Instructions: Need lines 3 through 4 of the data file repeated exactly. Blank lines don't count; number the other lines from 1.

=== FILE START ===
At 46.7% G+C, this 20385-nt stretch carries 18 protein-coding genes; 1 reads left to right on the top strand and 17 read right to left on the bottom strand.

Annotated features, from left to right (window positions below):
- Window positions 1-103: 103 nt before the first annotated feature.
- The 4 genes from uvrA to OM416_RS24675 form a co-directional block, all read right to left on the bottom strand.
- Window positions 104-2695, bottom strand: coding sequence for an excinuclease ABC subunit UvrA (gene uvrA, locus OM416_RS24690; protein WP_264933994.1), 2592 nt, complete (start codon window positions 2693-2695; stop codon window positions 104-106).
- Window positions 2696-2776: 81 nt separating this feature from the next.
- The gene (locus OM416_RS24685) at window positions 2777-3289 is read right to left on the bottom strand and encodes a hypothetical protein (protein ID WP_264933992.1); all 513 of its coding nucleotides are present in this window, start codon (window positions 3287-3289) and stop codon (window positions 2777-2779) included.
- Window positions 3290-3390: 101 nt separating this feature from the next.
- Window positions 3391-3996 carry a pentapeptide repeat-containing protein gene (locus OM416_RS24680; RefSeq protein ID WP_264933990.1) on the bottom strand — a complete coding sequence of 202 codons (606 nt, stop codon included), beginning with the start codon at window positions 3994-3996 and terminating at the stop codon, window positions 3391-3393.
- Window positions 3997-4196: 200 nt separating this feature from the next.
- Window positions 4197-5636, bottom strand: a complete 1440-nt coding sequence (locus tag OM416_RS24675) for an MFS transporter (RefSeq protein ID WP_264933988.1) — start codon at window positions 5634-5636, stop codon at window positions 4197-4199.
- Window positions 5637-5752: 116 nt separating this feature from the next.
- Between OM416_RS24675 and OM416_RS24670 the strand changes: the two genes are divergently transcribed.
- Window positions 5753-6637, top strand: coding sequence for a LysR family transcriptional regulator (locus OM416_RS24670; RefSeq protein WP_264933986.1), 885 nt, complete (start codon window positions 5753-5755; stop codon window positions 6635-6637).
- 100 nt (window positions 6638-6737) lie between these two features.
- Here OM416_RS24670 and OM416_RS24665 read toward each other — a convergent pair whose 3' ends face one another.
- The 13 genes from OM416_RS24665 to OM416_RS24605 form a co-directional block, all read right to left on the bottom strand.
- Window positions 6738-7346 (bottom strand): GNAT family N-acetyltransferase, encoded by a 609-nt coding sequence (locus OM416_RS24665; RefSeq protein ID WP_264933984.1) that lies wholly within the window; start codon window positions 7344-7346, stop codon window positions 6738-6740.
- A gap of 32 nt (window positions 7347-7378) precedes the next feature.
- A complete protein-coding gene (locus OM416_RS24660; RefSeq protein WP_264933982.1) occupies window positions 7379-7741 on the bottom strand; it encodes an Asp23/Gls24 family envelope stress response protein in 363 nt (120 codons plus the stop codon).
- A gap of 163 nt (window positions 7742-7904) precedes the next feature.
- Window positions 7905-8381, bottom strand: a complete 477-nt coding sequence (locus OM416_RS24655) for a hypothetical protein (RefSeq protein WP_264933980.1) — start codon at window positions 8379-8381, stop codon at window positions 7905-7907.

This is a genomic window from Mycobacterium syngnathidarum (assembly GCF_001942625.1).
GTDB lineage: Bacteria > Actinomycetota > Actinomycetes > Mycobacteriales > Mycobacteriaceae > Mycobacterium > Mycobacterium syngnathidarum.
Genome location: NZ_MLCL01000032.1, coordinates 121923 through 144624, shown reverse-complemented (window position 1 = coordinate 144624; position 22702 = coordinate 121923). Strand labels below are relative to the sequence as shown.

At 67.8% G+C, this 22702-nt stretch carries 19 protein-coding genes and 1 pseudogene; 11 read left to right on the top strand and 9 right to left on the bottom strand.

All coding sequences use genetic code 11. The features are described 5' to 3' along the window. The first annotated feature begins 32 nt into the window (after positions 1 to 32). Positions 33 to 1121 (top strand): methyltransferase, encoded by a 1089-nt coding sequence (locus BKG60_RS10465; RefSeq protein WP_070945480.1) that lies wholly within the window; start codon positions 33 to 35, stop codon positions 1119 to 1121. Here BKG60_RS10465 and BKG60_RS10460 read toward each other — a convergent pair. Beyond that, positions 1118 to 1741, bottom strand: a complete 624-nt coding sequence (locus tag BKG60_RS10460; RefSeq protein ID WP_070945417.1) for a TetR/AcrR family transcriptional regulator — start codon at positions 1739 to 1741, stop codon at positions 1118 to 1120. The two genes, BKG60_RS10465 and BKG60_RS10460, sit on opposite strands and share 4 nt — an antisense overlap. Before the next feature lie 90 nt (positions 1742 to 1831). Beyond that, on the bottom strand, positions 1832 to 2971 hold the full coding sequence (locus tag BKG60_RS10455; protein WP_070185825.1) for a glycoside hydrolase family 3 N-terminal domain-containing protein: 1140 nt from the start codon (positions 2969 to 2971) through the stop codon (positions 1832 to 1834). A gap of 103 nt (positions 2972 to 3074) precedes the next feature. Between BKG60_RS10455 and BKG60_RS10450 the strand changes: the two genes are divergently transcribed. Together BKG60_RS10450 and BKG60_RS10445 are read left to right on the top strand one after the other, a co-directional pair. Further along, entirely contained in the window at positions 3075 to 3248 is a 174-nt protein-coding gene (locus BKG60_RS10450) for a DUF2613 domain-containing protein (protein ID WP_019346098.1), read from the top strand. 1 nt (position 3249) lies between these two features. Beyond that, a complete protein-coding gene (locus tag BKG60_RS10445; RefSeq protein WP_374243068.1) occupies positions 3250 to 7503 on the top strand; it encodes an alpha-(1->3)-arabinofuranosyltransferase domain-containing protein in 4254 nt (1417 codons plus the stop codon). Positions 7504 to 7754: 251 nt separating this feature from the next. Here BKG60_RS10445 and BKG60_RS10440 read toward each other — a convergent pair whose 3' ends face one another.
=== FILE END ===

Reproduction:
- Window positions 1-103: 103 nt before the first annotated feature.
- The 4 genes from uvrA to OM416_RS24675 form a co-directional block, all read right to left on the bottom strand.